"Key employees" do not have the right to return to their old jobs if "substantial and grievous injury" would result to employer if they did so. A Key employee must be a "salaried" employee and among the highest paid 10% of the company's employees. If the employer provides proper notice to the Key employee before he or she takes leave, the employer does not have the obligation to return the Key employee to work.
If you can foresee the need to take family or medical leave 30 or more days ahead of time, you must give at least 30 days notice before beginning the leave. If 30 days' notice is not possible, you must give notice as soon as "practicable." As soon as practicable depends on the facts and circumstances of each case. However, it will usually mean by the end of the next business day.
An employee must provide at least verbal notice sufficient to make the employer aware that the employee needs FMLA-qualifying leave, and the anticipated timing and duration of the leave. However, if the employer already granted FMLA leave for an employee's serious health condition, that employee must specifically reference either the serious health condition or the need for FMLA leave or risk losing the right to return to work. Simply calling in “sick” may not be enough.
- “General notice,” which means the employer must
- display a poster listing the employees’ FMLA rights, and
- give the employee "upon hiring" a handbook or other orientation material containing a section on FMLA rights.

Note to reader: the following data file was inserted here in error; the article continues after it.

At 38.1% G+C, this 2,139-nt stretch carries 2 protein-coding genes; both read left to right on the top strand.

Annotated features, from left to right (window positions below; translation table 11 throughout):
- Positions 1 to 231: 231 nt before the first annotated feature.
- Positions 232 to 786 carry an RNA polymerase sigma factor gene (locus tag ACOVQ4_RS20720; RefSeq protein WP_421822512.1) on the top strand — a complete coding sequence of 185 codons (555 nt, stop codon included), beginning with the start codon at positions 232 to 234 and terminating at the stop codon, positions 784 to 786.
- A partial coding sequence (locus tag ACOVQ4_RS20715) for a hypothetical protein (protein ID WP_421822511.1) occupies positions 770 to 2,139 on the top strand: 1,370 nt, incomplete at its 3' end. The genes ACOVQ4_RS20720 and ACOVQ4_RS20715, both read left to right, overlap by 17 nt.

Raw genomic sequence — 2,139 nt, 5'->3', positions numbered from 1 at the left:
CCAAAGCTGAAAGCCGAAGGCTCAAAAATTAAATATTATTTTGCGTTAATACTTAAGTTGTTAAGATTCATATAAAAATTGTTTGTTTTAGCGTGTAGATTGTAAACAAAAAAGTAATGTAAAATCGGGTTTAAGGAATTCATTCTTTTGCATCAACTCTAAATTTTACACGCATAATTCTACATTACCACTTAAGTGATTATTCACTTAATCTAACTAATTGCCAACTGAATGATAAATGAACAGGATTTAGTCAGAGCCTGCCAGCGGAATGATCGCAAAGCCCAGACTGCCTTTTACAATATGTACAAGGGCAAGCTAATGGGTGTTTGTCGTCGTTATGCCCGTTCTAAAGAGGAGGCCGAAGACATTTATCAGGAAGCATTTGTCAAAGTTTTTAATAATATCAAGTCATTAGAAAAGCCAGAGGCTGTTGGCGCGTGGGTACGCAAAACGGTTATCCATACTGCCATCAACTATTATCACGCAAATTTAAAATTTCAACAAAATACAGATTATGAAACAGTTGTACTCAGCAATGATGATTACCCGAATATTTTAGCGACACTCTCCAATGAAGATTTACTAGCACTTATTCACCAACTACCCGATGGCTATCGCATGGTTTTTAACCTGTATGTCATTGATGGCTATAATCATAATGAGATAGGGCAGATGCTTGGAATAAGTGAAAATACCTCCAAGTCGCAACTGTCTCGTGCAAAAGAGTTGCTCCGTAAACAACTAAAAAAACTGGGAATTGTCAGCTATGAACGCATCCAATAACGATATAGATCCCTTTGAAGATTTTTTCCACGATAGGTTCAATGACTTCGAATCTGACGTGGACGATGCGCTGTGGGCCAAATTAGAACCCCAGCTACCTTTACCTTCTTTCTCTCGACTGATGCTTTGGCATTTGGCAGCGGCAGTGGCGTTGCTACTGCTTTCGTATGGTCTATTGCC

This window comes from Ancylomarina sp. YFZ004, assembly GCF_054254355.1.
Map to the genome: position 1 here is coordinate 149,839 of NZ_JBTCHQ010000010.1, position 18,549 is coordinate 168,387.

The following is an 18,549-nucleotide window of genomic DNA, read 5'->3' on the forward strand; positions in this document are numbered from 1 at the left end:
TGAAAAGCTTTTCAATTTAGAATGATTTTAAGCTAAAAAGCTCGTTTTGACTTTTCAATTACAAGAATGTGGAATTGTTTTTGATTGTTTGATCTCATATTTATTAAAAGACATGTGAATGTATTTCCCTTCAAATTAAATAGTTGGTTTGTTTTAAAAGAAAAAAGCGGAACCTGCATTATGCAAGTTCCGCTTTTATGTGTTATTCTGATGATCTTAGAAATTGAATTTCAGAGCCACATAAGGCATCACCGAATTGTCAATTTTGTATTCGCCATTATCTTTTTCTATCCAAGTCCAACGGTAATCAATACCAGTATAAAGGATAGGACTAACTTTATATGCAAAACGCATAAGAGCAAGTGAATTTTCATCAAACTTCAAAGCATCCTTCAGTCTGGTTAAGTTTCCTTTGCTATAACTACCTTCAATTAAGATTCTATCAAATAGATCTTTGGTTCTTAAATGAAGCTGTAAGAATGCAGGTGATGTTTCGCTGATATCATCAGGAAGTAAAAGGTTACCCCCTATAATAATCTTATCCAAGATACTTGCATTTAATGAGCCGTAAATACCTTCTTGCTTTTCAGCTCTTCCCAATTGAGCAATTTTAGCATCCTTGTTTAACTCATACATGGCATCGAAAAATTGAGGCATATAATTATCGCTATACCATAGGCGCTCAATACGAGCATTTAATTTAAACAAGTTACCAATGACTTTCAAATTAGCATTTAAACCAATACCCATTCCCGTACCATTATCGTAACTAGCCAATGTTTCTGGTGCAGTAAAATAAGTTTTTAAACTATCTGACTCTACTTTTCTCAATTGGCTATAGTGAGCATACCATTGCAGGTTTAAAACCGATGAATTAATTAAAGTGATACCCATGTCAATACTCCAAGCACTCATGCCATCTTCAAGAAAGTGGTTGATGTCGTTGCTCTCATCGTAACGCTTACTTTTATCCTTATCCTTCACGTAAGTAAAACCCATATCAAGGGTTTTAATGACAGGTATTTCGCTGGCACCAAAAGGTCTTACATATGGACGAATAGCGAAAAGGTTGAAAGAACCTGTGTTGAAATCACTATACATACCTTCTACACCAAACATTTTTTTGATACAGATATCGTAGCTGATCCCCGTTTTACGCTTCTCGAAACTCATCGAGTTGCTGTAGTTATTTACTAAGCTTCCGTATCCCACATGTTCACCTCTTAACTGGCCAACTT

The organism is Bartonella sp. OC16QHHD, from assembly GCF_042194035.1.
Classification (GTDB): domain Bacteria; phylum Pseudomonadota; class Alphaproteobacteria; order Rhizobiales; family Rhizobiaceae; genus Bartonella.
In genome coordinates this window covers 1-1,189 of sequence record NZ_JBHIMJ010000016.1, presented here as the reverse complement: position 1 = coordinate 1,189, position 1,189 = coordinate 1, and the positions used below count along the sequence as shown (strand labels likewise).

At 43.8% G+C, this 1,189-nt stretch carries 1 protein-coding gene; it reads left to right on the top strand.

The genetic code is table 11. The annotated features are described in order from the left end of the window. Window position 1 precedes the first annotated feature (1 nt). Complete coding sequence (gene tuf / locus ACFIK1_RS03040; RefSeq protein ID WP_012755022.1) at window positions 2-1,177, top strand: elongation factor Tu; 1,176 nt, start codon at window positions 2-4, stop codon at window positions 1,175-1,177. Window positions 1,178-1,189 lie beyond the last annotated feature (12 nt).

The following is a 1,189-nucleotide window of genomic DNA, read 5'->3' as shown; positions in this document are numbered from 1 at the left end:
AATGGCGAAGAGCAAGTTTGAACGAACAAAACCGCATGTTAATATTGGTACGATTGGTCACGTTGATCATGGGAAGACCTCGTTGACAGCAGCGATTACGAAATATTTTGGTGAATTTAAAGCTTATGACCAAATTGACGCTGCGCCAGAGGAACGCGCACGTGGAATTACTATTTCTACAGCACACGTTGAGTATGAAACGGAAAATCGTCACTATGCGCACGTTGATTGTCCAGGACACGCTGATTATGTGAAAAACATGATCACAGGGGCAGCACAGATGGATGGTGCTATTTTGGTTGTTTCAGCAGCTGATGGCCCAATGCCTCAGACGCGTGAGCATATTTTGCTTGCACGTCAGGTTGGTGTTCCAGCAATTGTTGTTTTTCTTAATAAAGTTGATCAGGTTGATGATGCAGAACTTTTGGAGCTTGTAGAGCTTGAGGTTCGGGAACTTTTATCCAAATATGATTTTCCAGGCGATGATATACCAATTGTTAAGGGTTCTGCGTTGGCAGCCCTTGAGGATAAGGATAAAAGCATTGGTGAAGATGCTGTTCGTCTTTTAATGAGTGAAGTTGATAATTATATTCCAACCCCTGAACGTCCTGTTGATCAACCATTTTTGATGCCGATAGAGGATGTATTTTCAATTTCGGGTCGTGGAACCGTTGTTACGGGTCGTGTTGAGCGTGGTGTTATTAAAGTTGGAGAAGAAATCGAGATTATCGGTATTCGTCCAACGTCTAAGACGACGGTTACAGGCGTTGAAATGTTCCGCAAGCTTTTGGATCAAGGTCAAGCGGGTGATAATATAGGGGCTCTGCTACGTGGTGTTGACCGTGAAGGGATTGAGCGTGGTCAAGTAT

- “Eligibility notice” when an employee requests leave, or when the employer identifies a potential FMLA-qualifying leave. The employer must notify the employee of his or her FMLA eligibility status within 5 business days. If the employee is not eligible for FMLA leave, the notice must state at least one reason why the employee is not eligible. Eligibility notice may be provided orally or in writing.
- “Designation notice,” in writing within five days after obtaining sufficient information to know whether a given absence is FMLA-qualifying or not. If leave is granted, the designation notice must:
- include any “fitness-for-duty” certification required by the employer and
- specifically inform the employee of the amount of leave – “hours, days or weeks” – that will be deducted as a result of the leave.
- “Rights and responsibilities notice” to employees who take leave, in writing, detailing the employer’s expectations and any consequences of the employee’s failure to meet these expectations under the FMLA. This notice must be provided with the eligibility notice and must include:
- an explanation that if FMLA leave is granted it will be deducted from the employee’s 12-week allowance,